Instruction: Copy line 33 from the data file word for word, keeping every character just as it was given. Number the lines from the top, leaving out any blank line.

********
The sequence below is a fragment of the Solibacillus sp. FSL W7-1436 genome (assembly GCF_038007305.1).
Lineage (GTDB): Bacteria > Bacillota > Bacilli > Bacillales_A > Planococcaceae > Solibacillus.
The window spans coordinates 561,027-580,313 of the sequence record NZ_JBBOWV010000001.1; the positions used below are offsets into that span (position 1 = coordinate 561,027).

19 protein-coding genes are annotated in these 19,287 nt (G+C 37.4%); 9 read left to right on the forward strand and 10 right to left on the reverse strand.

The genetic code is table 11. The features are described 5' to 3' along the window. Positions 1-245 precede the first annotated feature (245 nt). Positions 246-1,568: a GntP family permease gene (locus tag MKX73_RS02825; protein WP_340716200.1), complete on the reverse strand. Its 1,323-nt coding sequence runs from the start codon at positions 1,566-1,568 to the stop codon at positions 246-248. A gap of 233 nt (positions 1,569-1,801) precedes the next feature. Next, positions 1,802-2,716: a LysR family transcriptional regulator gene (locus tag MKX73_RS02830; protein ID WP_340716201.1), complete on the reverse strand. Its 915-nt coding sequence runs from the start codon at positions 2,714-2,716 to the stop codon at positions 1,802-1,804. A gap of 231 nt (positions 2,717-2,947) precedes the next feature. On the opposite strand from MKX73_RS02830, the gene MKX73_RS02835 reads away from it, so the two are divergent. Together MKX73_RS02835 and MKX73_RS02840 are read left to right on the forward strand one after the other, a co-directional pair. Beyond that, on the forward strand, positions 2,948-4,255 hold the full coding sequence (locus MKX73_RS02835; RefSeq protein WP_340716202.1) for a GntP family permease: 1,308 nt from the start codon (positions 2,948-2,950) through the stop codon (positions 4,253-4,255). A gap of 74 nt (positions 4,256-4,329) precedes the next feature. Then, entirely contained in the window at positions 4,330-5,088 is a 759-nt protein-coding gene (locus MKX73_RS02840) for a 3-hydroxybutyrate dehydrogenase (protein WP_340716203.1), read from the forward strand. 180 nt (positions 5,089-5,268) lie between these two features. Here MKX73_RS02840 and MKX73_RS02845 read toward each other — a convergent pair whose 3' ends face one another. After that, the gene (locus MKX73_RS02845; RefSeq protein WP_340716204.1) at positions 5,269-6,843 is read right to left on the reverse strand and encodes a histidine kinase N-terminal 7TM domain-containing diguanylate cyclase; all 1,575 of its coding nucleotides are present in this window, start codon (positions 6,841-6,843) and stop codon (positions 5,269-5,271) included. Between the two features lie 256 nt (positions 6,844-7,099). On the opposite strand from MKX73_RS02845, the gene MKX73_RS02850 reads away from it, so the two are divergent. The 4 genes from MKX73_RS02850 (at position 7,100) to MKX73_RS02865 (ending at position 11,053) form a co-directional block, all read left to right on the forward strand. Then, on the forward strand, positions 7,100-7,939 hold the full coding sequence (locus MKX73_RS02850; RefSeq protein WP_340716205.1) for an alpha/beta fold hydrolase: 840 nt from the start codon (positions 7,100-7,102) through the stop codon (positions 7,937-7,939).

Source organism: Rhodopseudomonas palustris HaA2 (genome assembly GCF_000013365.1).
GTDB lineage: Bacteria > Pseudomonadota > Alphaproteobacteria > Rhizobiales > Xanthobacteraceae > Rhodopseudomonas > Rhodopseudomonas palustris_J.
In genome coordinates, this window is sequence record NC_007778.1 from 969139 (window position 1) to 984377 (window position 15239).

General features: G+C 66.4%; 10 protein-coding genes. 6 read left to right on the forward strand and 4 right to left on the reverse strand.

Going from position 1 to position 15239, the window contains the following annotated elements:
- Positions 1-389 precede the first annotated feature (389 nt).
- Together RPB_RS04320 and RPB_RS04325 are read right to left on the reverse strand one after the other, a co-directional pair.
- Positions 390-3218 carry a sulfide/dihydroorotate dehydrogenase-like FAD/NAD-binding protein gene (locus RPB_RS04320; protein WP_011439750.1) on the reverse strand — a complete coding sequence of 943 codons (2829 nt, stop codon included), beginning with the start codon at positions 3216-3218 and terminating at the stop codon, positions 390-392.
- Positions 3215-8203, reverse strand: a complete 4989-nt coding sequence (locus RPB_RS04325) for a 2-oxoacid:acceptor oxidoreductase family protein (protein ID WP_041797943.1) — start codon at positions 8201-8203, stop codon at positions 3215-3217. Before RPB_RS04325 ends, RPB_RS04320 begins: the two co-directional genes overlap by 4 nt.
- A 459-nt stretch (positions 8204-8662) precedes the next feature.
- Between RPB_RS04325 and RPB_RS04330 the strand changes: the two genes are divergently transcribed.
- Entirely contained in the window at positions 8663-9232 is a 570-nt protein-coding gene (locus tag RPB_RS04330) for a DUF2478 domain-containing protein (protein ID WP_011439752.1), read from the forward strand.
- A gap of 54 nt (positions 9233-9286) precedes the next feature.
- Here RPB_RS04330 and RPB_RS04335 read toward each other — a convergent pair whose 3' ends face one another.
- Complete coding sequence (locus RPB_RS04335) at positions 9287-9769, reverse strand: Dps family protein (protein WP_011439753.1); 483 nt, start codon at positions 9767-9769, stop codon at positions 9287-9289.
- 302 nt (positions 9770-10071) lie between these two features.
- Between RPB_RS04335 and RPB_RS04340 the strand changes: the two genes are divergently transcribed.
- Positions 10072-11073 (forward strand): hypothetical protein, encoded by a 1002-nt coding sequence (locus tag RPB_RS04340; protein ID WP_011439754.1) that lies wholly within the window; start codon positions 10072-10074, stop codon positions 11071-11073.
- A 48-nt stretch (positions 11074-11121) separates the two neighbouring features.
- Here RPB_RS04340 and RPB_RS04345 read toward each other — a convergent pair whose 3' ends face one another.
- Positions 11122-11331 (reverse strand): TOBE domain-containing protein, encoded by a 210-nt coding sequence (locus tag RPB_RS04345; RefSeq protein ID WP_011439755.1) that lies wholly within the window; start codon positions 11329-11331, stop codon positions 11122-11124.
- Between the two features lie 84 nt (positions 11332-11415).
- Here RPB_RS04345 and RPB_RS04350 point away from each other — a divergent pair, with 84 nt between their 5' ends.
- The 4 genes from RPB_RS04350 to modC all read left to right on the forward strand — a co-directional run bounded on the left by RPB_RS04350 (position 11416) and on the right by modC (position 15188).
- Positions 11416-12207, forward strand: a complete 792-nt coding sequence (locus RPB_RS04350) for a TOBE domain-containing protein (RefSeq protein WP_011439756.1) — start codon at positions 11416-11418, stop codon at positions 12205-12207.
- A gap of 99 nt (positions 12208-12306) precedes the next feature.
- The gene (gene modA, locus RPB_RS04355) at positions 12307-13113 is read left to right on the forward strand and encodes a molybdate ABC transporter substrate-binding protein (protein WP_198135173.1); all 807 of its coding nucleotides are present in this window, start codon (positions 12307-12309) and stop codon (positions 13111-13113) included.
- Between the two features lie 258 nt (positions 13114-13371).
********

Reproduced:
- Between the two features lie 258 nt (positions 13114-13371).